Air is inhaled and exhaled in and out of the body through nose. At the time of inspiration oxygen enters into the body and during expiration carbon dioxide is thrown out form the body.   This whole process is called as breathing or ventilation. When air is inhaled, diaphragm gets contracted and there is increase in the volume of thoracic cavity and decrease in the pressure in the thorax region which results in the enlargement of the lungs and this leads to the entry of the inhaled air along with oxygen into the lungs through trachea, bronchi, and bronchioles. In trachea due to the presence of cilia and mucociliary action air and oxygen without contamination enters the lung. At the terminal end of the bronchiole alveolar ducts and sacs are present. These alveolar ducts and sacs are innervated with the blood capillaries. Surface of alveoli are main location for the gaseous exchange. Oxygen inhaled from the environment which is present in the alveolar duct and sacs passed through the alveolar capillaries into the blood stream through process of diffusion. This oxygenated blood enters the left atrium of the heart and pumped into left ventricle. From left ventricle blood is transported to different parts of the body through aorts, arteries. These arteries are innervated to different parts of the body and supply oxygen through the blood. Also carbon dioxide which is collected as waste product forms the different parts of the body comes into contact with the surface of alveolar ducts and sacs through alveolar capillaries. Superior and inferior vena cava collect deoxygenated blood from the lung to the right atrium and again pass on to the right ventricle. From right ventricle blood pumped into the pulmonary artery and carried to the lungs for re-oxygenation. This deoxygenated blood while transporting through lungs comes into contact with alveolar air and there is a very thin wall of approximately 0.5 µm thickness present between blood and air. Hence, pressure of gas (PO2 and PCo2) in the blood automatically gets equilibrated with the alveoli. Increase in the PCo2 leads to the slight decrease in the POand this result in the deep and faster breathing and inhalation of more oxygen until POreturns to normal level. On the other side if PCo2 falls and PO2 increases and this leads to the slower breathing and exhalation of carbon dioxide gets reduced. Gas exchange in the lungs mainly occurs through the process of diffusion that means gases like oxygen and carbon dioxide moves from the high concentration to the low concentration. If POis less in alveoli, oxygen diffuse into alveoli and if PCo2 is more in blood capillaries, carbon dioxide diffuse into alveoli and exhaled through expiration. This carbon dioxide gets transported into the alveolar venules through diffusion. This carbon dioxide once entered into the alveoli, gets expelled out through the route of bronchiole, bronchi, trachea and nose. During this exhalation of carbon dioxide diaphragm gets relaxed and chest and abdomen returns to their elasticity directed position. This resting position of the thorax leads to the exhalation of the carbon dioxide.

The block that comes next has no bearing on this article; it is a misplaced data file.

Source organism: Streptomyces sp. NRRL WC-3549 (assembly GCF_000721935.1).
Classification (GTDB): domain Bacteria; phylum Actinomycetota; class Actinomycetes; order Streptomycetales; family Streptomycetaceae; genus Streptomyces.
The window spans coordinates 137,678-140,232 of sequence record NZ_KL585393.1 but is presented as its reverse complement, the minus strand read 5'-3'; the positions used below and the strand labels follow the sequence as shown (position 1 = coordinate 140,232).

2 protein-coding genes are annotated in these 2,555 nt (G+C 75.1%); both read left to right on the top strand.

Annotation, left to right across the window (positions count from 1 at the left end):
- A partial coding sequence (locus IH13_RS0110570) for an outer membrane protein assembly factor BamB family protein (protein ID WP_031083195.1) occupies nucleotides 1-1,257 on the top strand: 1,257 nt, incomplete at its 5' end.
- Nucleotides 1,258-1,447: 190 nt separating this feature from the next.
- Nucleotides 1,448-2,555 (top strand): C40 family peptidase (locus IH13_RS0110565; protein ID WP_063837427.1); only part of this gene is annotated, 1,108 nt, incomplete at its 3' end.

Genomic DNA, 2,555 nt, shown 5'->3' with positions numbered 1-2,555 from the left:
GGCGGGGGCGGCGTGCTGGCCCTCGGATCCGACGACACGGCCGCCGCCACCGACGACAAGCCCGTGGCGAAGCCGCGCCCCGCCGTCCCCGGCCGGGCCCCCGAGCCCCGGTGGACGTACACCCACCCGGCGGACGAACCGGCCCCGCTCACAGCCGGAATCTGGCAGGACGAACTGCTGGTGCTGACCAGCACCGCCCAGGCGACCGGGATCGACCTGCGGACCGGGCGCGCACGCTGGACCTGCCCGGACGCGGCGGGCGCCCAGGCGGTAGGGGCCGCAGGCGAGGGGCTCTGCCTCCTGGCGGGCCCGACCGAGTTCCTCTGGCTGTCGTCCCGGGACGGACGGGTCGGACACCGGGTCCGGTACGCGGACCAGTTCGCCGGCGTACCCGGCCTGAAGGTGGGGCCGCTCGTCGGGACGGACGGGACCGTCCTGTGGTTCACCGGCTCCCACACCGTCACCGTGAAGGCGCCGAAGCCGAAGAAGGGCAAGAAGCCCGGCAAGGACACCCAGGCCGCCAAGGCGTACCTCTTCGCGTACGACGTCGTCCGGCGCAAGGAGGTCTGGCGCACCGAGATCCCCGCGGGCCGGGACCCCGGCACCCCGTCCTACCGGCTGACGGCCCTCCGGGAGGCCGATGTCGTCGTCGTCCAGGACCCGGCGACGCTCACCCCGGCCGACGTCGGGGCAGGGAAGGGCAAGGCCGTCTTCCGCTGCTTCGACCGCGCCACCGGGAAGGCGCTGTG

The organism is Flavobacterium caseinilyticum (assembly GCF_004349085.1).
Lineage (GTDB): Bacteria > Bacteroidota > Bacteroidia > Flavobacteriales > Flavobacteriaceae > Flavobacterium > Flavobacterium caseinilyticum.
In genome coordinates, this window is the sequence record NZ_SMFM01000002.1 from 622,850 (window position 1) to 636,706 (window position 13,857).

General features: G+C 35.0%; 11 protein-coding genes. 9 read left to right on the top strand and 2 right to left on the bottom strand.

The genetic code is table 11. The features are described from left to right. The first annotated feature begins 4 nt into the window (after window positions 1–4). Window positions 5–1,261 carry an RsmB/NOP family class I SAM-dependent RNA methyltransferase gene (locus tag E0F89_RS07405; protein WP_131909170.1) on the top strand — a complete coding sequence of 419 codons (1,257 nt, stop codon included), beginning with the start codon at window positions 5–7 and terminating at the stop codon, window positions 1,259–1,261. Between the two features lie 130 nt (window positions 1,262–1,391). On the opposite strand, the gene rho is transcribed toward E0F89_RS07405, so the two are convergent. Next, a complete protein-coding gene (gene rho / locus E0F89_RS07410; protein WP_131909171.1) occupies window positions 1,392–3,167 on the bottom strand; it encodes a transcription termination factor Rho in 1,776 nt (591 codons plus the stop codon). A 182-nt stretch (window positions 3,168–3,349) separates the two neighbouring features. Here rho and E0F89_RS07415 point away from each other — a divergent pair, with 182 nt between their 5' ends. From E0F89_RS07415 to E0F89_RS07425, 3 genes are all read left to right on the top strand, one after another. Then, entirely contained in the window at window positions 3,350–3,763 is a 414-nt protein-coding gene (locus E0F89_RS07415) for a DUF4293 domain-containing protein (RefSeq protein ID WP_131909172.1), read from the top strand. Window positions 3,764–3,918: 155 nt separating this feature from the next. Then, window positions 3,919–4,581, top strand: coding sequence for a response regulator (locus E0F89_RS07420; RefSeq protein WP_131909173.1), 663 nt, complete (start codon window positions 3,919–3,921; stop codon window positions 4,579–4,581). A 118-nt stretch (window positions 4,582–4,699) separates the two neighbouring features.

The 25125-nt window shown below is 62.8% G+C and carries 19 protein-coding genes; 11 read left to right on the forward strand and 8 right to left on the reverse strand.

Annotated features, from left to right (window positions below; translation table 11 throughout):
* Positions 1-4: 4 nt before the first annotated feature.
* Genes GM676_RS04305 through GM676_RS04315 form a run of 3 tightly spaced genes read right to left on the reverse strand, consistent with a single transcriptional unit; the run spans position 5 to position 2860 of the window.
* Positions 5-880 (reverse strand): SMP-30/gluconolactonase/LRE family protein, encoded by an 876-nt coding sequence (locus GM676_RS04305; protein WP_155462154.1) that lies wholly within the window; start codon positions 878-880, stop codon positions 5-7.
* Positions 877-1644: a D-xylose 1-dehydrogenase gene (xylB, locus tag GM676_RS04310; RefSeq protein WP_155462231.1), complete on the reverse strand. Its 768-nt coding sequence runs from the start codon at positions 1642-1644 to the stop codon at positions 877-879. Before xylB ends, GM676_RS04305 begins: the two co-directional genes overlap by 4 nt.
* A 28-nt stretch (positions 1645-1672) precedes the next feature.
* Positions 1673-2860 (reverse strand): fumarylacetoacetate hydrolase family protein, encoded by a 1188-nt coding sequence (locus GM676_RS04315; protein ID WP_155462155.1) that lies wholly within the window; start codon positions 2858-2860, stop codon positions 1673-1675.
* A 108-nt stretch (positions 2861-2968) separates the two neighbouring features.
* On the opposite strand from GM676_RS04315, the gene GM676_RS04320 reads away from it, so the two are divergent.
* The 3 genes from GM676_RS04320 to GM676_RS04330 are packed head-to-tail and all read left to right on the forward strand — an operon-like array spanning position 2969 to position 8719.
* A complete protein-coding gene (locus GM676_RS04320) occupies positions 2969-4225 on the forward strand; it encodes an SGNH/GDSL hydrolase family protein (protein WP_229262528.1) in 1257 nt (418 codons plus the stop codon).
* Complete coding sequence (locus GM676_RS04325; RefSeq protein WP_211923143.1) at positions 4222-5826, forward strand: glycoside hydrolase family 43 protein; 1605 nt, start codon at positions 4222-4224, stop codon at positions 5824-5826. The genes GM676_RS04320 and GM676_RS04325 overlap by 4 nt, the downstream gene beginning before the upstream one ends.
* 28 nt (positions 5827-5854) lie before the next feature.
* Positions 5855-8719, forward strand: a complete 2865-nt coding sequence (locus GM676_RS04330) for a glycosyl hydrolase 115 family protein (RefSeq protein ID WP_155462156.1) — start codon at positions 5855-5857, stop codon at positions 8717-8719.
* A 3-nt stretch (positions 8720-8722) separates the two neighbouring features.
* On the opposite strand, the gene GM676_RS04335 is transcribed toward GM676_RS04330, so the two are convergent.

TAQ.3.

Digestive enzymes are the enzymes which break down macromolecular polymers like fats, carbohydrate and proteins in to their smaller forms and convert them into easily absorbable form. Based on their target macromolecules enzymes can be classified as lipases which break down proteins into their peptides and amino acids, amylases break down polymeric carbohydrates into monomeric carbohydrates, lipases break down fats and lipids into fatty acids and glycerol. Different parts of the digestive tract secrets different enzymes and these enzymes plays different role in the digestion of the food.

Salivary glands in the mouth secrets different enzymes like lingual lipase, salivary amylase and lysozyme. Enzymes of the salivary gland perform both the functions of digestion of food substances and prevention of infection due to food.